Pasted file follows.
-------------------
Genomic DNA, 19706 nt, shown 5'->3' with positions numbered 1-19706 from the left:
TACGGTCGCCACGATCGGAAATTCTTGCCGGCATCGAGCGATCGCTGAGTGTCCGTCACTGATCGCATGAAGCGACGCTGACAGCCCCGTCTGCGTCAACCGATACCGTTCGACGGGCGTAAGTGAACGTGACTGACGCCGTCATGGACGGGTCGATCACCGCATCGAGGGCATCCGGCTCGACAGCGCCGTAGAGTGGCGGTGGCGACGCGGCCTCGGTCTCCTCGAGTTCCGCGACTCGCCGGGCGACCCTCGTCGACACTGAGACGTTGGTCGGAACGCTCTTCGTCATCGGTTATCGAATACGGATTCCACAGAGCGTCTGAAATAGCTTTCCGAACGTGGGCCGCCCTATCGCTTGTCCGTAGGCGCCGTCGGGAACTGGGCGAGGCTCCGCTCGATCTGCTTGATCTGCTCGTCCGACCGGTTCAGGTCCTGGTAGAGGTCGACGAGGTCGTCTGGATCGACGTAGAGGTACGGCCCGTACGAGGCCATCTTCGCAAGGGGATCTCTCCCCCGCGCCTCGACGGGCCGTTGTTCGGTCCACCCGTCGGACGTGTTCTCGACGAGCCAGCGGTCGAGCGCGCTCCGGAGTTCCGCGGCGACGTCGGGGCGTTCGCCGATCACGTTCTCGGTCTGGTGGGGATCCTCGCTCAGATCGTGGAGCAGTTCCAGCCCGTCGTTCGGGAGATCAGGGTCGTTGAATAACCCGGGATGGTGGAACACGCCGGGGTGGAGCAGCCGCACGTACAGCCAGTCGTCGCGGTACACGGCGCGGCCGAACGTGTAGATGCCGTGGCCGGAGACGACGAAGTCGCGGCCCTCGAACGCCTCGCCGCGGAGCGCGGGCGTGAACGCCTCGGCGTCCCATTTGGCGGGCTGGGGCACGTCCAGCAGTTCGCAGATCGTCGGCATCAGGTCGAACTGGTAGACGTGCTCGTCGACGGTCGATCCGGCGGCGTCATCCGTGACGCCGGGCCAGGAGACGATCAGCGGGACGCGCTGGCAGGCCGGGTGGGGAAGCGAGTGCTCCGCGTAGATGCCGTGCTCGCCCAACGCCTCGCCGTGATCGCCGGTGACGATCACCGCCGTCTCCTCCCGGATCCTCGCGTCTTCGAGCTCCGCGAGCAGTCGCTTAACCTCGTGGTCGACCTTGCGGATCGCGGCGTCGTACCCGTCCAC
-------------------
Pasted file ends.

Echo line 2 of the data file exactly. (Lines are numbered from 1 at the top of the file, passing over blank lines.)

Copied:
TACGGTCGCCACGATCGGAAATTCTTGCCGGCATCGAGCGATCGCTGAGTGTCCGTCACTGATCGCATGAAGCGACGCTGACAGCCCCGTCTGCGTCAACCGATACCGTTCGACGGGCGTAAGTGAACGTGACTGACGCCGTCATGGACGGGTCGATCACCGCATCGAGGGCATCCGGCTCGACAGCGCCGTAGAGTGGCGGTGGCGACGCGGCCTCGGTCTCCTCGAGTTCCGCGACTCGCCGGGCGACCCTCGTCGACACTGAGACGTTGGTCGGAACGCTCTTCGTCATCGGTTATCGAATACGGATTCCACAGAGCGTCTGAAATAGCTTTCCGAACGTGGGCCGCCCTATCGCTTGTCCGTAGGCGCCGTCGGGAACTGGGCGAGGCTCCGCTCGATCTGCTTGATCTGCTCGTCCGACCGGTTCAGGTCCTGGTAGAGGTCGACGAGGTCGTCTGGATCGACGTAGAGGTACGGCCCGTACGAGGCCATCTTCGCAAGGGGATCTCTCCCCCGCGCCTCGACGGGCCGTTGTTCGGTCCACCCGTCGGACGTGTTCTCGACGAGCCAGCGGTCGAGCGCGCTCCGGAGTTCCGCGGCGACGTCGGGGCGTTCGCCGATCACGTTCTCGGTCTGGTGGGGATCCTCGCTCAGATCGTGGAGCAGTTCCAGCCCGTCGTTCGGGAGATCAGGGTCGTTGAATAACCCGGGATGGTGGAACACGCCGGGGTGGAGCAGCCGCACGTACAGCCAGTCGTCGCGGTACACGGCGCGGCCGAACGTGTAGATGCCGTGGCCGGAGACGACGAAGTCGCGGCCCTCGAACGCCTCGCCGCGGAGCGCGGGCGTGAACGCCTCGGCGTCCCATTTGGCGGGCTGGGGCACGTCCAGCAGTTCGCAGATCGTCGGCATCAGGTCGAACTGGTAGACGTGCTCGTCGACGGTCGATCCGGCGGCGTCATCCGTGACGCCGGGCCAGGAGACGATCAGCGGGACGCGCTGGCAGGCCGGGTGGGGAAGCGAGTGCTCCGCGTAGATGCCGTGCTCGCCCAACGCCTCGCCGTGATCGCCGGTGACGATCACCGCCGTCTCCTCCCGGATCCTCGCGTCTTCGAGCTCCGCGAGCAGTCGCTTAACCTCGTGGTCGACCTTGCGGATCGCGGCGTCGTACCCGTCCAC